Yes, there are two ways of freezing Kluski Śląski:
- freezing them raw, or…
- freezing them blanched
In general, it’s best to blanch them first – briefly immersing in boiling water, cooling down completely and then freezing. But please note, that many home cooks freeze them raw instead, without any issues.
In any case, the method remains the same:
- prepare a tray or a cutting board; small enough to fit into your freezer, and dust it lightly with potato flour.
- evenly distribute your Kluski on top, making sure they don’t touch each other.
- carefully place the tray in the freezer for 1-2 hours.
- remove from the freezer and move Kluski over into a freezer-friendly ziplock bag.
- label the bag with its content and today’s date.
How do I reheat Kluski Śląskie?
From chilled: Silesian Kluski can be reheated in boiling water (literally by cooking them for two-three minutes).
Alternatively, you can fry them up on a frying pan. Lightly grease the pan with butter, and fry until crispy and golden.
Microwaving Kluski tends to turn them hard and gluey, but feel free to test this method for yourself.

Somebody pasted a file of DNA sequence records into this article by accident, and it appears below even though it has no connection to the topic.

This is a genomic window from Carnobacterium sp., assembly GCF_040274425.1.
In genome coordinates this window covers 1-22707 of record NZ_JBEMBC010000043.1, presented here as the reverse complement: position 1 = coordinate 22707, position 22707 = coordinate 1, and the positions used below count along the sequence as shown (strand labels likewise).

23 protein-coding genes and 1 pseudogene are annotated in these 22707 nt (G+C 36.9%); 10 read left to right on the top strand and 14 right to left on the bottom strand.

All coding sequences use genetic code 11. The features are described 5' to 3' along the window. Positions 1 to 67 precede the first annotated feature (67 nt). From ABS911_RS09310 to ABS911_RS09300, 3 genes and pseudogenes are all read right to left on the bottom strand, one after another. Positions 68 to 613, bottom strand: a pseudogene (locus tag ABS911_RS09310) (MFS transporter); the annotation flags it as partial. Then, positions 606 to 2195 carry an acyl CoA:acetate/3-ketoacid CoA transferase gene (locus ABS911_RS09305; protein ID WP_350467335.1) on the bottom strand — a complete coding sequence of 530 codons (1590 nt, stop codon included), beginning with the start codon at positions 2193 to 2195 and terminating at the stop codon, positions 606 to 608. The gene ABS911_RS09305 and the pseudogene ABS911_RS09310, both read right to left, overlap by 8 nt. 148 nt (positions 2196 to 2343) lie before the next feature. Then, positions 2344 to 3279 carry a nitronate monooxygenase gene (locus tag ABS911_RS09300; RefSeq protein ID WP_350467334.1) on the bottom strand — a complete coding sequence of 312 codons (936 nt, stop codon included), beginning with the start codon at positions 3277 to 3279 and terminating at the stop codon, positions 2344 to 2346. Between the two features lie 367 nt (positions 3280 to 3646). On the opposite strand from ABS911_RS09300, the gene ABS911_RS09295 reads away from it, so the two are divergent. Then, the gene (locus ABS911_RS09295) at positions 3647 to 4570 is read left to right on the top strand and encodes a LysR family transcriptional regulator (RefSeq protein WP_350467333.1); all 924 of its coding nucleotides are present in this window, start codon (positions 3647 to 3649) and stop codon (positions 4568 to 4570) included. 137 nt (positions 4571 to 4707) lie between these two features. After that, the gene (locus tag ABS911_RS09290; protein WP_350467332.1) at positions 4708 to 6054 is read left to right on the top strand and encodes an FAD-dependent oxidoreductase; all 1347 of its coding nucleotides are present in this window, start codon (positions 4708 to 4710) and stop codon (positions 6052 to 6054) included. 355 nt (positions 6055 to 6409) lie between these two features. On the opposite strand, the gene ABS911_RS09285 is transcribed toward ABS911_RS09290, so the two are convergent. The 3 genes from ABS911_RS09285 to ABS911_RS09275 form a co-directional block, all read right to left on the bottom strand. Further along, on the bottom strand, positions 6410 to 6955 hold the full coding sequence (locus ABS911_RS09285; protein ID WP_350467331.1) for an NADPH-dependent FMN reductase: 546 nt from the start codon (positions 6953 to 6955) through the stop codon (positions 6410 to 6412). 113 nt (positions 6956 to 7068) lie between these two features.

From Frozen: Drop Kluski directly into the boiling water, then proceed the same way as you would do with fresh ones (as per the recipe card below).
The dough is too dry
Sadly, that’s what happens with certain types of potatoes. To remedy this issue, add an egg yolk or a splash of cold water.
Don’t be tempted to pour too much liquid in one go – it’s easier to add more water gradually, than to subtract it later.
The dough is too wet
Try adding more potato flour. Next time, go for a different type of potato (ideally – a more starchy kind).
- 2.2 lb (1 kg) cooked potatoes; starchy type (important!)
- approx. 1¼ cup (200 g) potato flour; the exact amount will depend on the volume, as explained in the method below
- 1 egg yolk; optional, see notes
- butter, for greasing the serving plate
For serving (optional)
- 3-4 tablespoons butter, melted
- 1-2 tablespoons fried onions
- 1-2 tablespoons chopped herbs e.g. sage; for garnish
- Peel potatoes, cut them into chunks.
- Fill the cooking pot with water, bring to a boil. Dissolve 2 generous pinches of salt.
- Drop potato chunks in, reduce the heat ever-so-slightly and cook them until soft (15-20 minutes is usually enough).
- Strain potatoes through a sieve and leave them on the side to cool off. Once cooled, push cooked potatoes through a ricer, or blend them in a food processor until smooth.
Making Potato Dough
- Move potato mash into a large bowl with a wide base; you can use a wide cooking pot for this purpose as well. Tap the potato mash, to compress it a bit.